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Evergreen, CO: I have many Delta Skymiles (400,000) that I would like to use for an international flight. When I check flights, anywhere they travel to, up to 12 months ahead, they only only offer SkyCHoice (250,000 miles) instead of any SkySaver (which are 100,000). What would you do, give up, formal complaint, etc...?

Tim Winship : Many frequent flyer program members share your frustration. And it's not confined to Delta, although their being in bankruptcy seems to have exacerbated the problem.
What can you do? Not much.
As a consumer, you're more likely to get Delta's attention by taking your case to the media than by sending a letter to Delta, which will almost certainly be routed to their customer relations department.
In the longer term, I'm cautiously optimistic that airlines will be forced to operate their mileage programs to a higher standard of accountability and, specifically, to increase award availability.
But for now, the best bet is probably to readjust your expectations. With award seats more difficult to obtain at the lower mileage levels, the programs are delivering less value than ever before. If that means disengaging from the programs, so be it. Perhaps that would compel the airlines to fix the problem sooner rather than later.

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Hendersonville, NC: How many months in advance is needed to secure a good rate for airline travel. I have a projected vacation between now and 30 June 2006. Can I get a better rate by securing a ticket now or wait a few days before my departure?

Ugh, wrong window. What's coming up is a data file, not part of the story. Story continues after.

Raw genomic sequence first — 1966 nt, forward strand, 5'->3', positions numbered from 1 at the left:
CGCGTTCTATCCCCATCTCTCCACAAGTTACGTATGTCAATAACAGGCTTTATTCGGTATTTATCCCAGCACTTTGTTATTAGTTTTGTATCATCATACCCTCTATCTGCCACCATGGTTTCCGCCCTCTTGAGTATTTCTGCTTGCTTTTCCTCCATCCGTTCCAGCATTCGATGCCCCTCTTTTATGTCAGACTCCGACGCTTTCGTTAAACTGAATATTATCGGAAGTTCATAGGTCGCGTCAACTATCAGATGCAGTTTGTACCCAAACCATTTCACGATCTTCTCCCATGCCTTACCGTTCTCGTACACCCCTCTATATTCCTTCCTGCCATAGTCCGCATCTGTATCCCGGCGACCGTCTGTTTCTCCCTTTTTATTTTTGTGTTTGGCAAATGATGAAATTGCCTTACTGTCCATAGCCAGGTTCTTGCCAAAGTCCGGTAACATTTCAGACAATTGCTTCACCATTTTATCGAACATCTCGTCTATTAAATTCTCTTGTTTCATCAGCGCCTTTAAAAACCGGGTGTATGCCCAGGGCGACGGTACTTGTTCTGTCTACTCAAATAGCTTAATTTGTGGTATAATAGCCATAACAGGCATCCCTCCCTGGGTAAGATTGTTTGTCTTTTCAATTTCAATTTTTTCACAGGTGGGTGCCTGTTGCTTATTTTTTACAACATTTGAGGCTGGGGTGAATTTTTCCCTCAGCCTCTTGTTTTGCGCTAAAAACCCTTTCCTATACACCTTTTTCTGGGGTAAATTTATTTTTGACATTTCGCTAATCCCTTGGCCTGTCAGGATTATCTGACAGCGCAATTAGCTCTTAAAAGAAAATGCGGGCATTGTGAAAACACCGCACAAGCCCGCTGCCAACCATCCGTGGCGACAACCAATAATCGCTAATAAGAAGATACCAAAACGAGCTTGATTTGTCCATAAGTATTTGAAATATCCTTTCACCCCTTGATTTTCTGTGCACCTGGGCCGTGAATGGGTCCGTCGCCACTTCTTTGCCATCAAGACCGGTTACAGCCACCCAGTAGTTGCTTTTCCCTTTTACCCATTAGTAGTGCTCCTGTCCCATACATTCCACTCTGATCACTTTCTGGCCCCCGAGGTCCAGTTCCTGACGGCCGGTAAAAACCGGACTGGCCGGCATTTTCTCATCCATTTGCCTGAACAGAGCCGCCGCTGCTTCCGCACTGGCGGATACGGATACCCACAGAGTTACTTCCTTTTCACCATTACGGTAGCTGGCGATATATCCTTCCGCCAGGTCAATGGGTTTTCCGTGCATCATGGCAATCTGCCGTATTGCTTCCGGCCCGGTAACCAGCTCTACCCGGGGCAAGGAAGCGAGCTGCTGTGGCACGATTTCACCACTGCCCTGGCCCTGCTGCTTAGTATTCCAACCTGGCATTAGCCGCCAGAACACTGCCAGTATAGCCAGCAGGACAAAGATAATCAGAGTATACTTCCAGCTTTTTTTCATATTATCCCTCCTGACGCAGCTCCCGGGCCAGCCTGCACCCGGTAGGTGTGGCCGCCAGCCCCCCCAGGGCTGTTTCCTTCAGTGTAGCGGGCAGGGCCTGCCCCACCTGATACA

Tim Winship : There's no way to predict what will happen to airfares over the next 13 months. My guess is that they will rise steadily, somewhat faster than the overall rate of inflation.
More important than the long-term trend is the fundamental distinction between advance purchase and walk-up fares.
Generally, tickets purchased 21 or 30 days in advance are cheaper than those purchased 14 days in advance, which are cheaper than those bought seven days in advance. And tickets purchased within seven days of travel are the most expensive.
So, since you can't accurately predict the optimum moment to buy a ticket, at least be sure to make the purchase 30 or more days in advance. And avoid buying a ticket within seven days of departure. (Don't confuse walk-up fares with last-minute Internet-only fares. The latter are cheap fares, advertised at the last minute, usually for weekend trips.)